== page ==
• Wesley Chu*
  • Jason Cordova
  • Kary English*
  • Rolf Nelson
  • Eric S. Raymond

Saturday, April 4, 2015

Review: Cold Comfort and Other Stories


Cold Comfort and Other Stories
by David McDonald

Format: ebook
Publisher: Clan Destine Press
Cover Art: ???
Release Date: December 2014
ISBN-13: 978-0992492557






David McDonald is an Australian speculative fiction author who has written several short stories and his first novel, a novelization of a Canadian movie, was released last month.  For full disclosure, the author is a friend of mine.  The collection, Cold Comfort and Other Stories, features three of McDonald's short stories, two reprints and one original.

"Cold Comfort."  This first story is an apocalyptic tale set centuries in the future where Earth is in the grips of an Ice Age and humanity is now confined to domed structures.  The main character, Vanja, is a woman trader who travels between the settlements bringing crafts and news, though her true passion is being an explorer and learning history.  After an attack by wild animals, Vanja comes across a dome that has not had a visitor for years and must deal with their backward preconceptions.  In the process, she learns the truth behind humanity's precarious existence.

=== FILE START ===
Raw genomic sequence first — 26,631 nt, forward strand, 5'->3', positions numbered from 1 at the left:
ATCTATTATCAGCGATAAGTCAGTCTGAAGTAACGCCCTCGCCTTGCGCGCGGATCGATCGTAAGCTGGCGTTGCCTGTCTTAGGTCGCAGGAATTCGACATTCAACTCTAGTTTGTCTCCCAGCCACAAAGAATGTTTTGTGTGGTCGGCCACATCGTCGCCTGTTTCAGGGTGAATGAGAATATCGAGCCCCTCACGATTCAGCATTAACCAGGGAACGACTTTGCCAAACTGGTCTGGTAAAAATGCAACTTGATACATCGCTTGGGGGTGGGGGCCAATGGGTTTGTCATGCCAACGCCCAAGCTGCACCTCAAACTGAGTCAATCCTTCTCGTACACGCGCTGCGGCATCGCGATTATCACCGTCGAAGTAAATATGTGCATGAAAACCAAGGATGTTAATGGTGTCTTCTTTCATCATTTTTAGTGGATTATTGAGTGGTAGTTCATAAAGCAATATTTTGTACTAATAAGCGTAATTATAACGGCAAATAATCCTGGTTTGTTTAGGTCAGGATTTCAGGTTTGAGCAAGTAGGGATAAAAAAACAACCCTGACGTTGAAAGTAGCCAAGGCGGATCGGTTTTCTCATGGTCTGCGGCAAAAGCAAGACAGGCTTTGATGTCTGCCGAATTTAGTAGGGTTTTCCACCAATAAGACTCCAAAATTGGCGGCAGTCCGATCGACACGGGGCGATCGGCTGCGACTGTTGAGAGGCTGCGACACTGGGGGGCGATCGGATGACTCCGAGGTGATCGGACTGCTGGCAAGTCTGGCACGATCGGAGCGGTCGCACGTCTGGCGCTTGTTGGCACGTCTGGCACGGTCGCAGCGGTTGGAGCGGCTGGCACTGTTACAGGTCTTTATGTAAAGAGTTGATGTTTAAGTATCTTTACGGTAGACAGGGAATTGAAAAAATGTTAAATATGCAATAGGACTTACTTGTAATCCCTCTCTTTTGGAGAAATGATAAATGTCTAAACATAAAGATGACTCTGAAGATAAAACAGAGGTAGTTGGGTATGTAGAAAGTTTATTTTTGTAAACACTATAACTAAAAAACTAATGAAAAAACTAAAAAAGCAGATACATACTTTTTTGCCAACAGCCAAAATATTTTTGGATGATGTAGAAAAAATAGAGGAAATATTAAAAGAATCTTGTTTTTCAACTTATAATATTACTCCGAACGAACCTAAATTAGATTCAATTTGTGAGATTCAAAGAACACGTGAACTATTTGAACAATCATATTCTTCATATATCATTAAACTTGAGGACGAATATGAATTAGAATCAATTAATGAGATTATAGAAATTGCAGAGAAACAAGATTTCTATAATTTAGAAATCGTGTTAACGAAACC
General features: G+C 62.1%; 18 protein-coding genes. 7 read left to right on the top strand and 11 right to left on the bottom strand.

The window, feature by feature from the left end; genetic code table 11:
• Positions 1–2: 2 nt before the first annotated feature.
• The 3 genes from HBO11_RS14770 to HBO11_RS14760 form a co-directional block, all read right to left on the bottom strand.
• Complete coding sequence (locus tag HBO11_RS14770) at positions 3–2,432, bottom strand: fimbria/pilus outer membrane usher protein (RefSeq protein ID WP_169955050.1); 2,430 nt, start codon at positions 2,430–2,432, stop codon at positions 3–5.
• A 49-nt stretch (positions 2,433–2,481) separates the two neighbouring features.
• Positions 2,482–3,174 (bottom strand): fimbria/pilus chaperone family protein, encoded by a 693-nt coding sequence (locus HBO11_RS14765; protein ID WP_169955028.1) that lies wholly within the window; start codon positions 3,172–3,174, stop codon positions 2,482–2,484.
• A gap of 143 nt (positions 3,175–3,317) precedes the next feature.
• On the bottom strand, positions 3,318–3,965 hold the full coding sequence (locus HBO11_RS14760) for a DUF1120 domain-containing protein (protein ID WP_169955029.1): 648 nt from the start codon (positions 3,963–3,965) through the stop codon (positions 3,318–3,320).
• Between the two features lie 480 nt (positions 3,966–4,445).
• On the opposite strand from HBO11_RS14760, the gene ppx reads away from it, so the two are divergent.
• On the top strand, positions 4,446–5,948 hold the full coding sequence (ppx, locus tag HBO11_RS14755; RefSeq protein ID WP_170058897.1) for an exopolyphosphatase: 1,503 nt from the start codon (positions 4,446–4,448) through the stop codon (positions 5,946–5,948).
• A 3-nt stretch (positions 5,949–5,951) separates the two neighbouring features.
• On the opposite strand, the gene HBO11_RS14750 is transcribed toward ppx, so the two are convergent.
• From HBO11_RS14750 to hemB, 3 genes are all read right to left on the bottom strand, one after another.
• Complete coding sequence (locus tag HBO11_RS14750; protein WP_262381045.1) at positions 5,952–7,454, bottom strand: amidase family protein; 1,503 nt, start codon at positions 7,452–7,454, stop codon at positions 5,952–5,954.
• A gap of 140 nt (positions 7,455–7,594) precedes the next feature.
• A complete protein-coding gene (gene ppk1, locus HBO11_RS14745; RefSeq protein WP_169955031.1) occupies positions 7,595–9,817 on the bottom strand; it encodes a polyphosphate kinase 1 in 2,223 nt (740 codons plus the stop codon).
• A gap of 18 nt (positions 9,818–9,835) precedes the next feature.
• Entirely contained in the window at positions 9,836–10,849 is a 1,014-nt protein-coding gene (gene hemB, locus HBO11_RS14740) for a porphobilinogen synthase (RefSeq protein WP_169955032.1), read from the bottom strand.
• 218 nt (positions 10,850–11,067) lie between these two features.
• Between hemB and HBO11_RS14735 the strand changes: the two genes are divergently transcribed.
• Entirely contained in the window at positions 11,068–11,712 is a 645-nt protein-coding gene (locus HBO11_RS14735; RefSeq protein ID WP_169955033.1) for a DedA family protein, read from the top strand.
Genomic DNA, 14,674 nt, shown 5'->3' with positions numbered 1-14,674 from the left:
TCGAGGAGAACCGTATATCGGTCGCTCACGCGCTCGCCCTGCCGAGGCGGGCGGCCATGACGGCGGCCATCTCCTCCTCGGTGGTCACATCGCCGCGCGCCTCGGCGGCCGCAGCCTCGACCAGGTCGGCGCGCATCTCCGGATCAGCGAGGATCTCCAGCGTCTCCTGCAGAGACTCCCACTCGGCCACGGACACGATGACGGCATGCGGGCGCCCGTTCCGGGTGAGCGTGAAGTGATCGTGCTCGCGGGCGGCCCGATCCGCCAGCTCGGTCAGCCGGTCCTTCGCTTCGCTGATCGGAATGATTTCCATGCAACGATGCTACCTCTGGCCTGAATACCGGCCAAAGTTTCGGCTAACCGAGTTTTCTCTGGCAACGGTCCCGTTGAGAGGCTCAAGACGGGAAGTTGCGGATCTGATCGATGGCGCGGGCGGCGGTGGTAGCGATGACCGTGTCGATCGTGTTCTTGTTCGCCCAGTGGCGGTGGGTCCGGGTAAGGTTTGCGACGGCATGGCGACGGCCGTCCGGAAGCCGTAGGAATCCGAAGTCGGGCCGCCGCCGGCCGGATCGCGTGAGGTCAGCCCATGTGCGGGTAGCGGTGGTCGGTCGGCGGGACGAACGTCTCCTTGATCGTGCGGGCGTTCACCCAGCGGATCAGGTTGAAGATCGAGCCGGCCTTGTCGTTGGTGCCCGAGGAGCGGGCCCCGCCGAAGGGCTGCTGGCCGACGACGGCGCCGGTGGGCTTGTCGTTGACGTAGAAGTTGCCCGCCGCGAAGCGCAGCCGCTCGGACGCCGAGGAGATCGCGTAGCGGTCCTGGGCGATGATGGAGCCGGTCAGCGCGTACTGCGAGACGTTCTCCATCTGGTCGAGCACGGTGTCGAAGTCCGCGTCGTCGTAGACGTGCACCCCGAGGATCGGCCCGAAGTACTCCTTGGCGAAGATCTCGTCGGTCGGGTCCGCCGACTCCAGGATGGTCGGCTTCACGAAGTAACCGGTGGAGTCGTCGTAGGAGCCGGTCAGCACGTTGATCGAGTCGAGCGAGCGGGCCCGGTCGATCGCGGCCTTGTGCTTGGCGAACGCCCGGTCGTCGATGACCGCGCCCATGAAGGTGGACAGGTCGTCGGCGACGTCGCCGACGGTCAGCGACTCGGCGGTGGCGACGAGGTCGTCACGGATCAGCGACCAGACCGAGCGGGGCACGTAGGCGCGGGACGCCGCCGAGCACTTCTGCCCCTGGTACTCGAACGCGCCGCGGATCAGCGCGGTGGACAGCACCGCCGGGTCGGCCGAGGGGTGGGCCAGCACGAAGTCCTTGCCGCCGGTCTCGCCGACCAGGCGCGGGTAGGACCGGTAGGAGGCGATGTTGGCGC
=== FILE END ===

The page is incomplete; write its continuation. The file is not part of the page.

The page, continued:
"Cold Comfort" is quite a good story with good prose, competent writing, and an interesting main character.  The use of prejudice is well handled without overdoing it and so is the revelation of the reason for mankind's current existence.  I could easily see this expanded into a novel.  The only quibbles I have with the story have to do with a few elements of the world-building.  For instance, Vanja is a trader, however, she doesn't seem to carry anything except a small backpack's worth of items for trade, which to me would hardly justify her journeys.  Or at least, we the readers don't "see" the items; we're only told she has them.  So perhaps a little more "showing" instead of "telling". 

"Through Wind and Weather."  This story is the shortest of the bunch at just a couple of pages.  It's about a space pilot who teams up with a wacky A.I. to deliver badly needed goods to a planet and must survive solar storms to get there in time. 

There is a lot of good stuff in this story: solar storms, a bold pilot, an A.I. considered odd even for his kind, and a quick, tense plot.  While reading this I was thinking that this story really needs to be longer to really explore everything properly, until I got to the end and realized the story is long enough for what it is.  I can't reveal anything without spoiling it, but I have to say it feels strange that the story length is both just right and not long enough.